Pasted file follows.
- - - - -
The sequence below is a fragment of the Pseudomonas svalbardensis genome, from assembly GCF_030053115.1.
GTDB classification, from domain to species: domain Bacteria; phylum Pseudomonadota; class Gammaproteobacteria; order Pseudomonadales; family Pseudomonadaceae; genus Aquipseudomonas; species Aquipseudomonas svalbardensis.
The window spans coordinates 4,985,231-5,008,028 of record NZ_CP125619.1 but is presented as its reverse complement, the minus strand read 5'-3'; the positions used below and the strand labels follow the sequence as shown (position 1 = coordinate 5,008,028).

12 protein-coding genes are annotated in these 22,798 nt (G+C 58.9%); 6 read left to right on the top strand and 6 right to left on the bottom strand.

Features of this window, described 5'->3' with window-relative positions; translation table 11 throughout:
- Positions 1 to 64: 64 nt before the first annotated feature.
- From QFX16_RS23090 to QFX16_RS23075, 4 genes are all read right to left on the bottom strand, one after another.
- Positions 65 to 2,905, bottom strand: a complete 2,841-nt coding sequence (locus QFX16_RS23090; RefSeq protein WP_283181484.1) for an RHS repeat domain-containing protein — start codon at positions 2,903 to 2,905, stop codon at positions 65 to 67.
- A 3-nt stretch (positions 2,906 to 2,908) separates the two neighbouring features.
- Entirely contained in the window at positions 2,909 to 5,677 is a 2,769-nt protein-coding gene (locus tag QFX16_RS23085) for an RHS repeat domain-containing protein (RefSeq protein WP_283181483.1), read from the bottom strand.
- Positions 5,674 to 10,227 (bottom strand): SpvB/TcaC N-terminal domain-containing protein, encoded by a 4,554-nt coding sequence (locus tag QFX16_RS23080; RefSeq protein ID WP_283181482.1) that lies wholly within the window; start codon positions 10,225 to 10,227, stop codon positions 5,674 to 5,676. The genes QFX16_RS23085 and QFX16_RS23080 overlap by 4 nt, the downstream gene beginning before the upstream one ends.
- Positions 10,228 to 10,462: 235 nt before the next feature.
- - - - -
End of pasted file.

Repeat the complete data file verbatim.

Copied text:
The sequence below is a fragment of the Pseudomonas svalbardensis genome, from assembly GCF_030053115.1.
GTDB classification, from domain to species: domain Bacteria; phylum Pseudomonadota; class Gammaproteobacteria; order Pseudomonadales; family Pseudomonadaceae; genus Aquipseudomonas; species Aquipseudomonas svalbardensis.
The window spans coordinates 4,985,231-5,008,028 of record NZ_CP125619.1 but is presented as its reverse complement, the minus strand read 5'-3'; the positions used below and the strand labels follow the sequence as shown (position 1 = coordinate 5,008,028).

12 protein-coding genes are annotated in these 22,798 nt (G+C 58.9%); 6 read left to right on the top strand and 6 right to left on the bottom strand.

Features of this window, described 5'->3' with window-relative positions; translation table 11 throughout:
- Positions 1 to 64: 64 nt before the first annotated feature.
- From QFX16_RS23090 to QFX16_RS23075, 4 genes are all read right to left on the bottom strand, one after another.
- Positions 65 to 2,905, bottom strand: a complete 2,841-nt coding sequence (locus QFX16_RS23090; RefSeq protein WP_283181484.1) for an RHS repeat domain-containing protein — start codon at positions 2,903 to 2,905, stop codon at positions 65 to 67.
- A 3-nt stretch (positions 2,906 to 2,908) separates the two neighbouring features.
- Entirely contained in the window at positions 2,909 to 5,677 is a 2,769-nt protein-coding gene (locus tag QFX16_RS23085) for an RHS repeat domain-containing protein (RefSeq protein WP_283181483.1), read from the bottom strand.
- Positions 5,674 to 10,227 (bottom strand): SpvB/TcaC N-terminal domain-containing protein, encoded by a 4,554-nt coding sequence (locus tag QFX16_RS23080; RefSeq protein ID WP_283181482.1) that lies wholly within the window; start codon positions 10,225 to 10,227, stop codon positions 5,674 to 5,676. The genes QFX16_RS23085 and QFX16_RS23080 overlap by 4 nt, the downstream gene beginning before the upstream one ends.
- Positions 10,228 to 10,462: 235 nt before the next feature.